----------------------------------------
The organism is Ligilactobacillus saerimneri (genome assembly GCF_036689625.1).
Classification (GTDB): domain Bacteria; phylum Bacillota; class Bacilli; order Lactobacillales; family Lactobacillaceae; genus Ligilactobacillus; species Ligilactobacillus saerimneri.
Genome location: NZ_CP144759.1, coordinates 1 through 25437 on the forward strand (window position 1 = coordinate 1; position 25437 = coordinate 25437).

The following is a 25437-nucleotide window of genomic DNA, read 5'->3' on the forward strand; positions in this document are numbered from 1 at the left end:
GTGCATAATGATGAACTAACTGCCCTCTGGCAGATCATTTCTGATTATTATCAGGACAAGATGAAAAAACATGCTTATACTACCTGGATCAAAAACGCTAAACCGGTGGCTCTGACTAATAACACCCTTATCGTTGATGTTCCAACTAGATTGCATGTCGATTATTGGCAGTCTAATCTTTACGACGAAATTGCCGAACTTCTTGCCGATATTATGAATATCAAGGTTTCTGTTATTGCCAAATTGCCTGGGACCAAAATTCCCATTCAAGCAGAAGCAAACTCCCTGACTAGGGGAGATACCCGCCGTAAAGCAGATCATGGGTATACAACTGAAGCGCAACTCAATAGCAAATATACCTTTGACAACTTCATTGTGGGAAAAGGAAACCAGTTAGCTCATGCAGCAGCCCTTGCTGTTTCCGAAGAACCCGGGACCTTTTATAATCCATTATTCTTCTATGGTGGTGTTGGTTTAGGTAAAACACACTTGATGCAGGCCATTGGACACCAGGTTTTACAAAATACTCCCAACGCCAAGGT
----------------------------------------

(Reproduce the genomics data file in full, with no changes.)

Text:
The organism is Ligilactobacillus saerimneri (genome assembly GCF_036689625.1).
Classification (GTDB): domain Bacteria; phylum Bacillota; class Bacilli; order Lactobacillales; family Lactobacillaceae; genus Ligilactobacillus; species Ligilactobacillus saerimneri.
Genome location: NZ_CP144759.1, coordinates 1 through 25437 on the forward strand (window position 1 = coordinate 1; position 25437 = coordinate 25437).

The following is a 25437-nucleotide window of genomic DNA, read 5'->3' on the forward strand; positions in this document are numbered from 1 at the left end:
GTGCATAATGATGAACTAACTGCCCTCTGGCAGATCATTTCTGATTATTATCAGGACAAGATGAAAAAACATGCTTATACTACCTGGATCAAAAACGCTAAACCGGTGGCTCTGACTAATAACACCCTTATCGTTGATGTTCCAACTAGATTGCATGTCGATTATTGGCAGTCTAATCTTTACGACGAAATTGCCGAACTTCTTGCCGATATTATGAATATCAAGGTTTCTGTTATTGCCAAATTGCCTGGGACCAAAATTCCCATTCAAGCAGAAGCAAACTCCCTGACTAGGGGAGATACCCGCCGTAAAGCAGATCATGGGTATACAACTGAAGCGCAACTCAATAGCAAATATACCTTTGACAACTTCATTGTGGGAAAAGGAAACCAGTTAGCTCATGCAGCAGCCCTTGCTGTTTCCGAAGAACCCGGGACCTTTTATAATCCATTATTCTTCTATGGTGGTGTTGGTTTAGGTAAAACACACTTGATGCAGGCCATTGGACACCAGGTTTTACAAAATACTCCCAACGCCAAGGT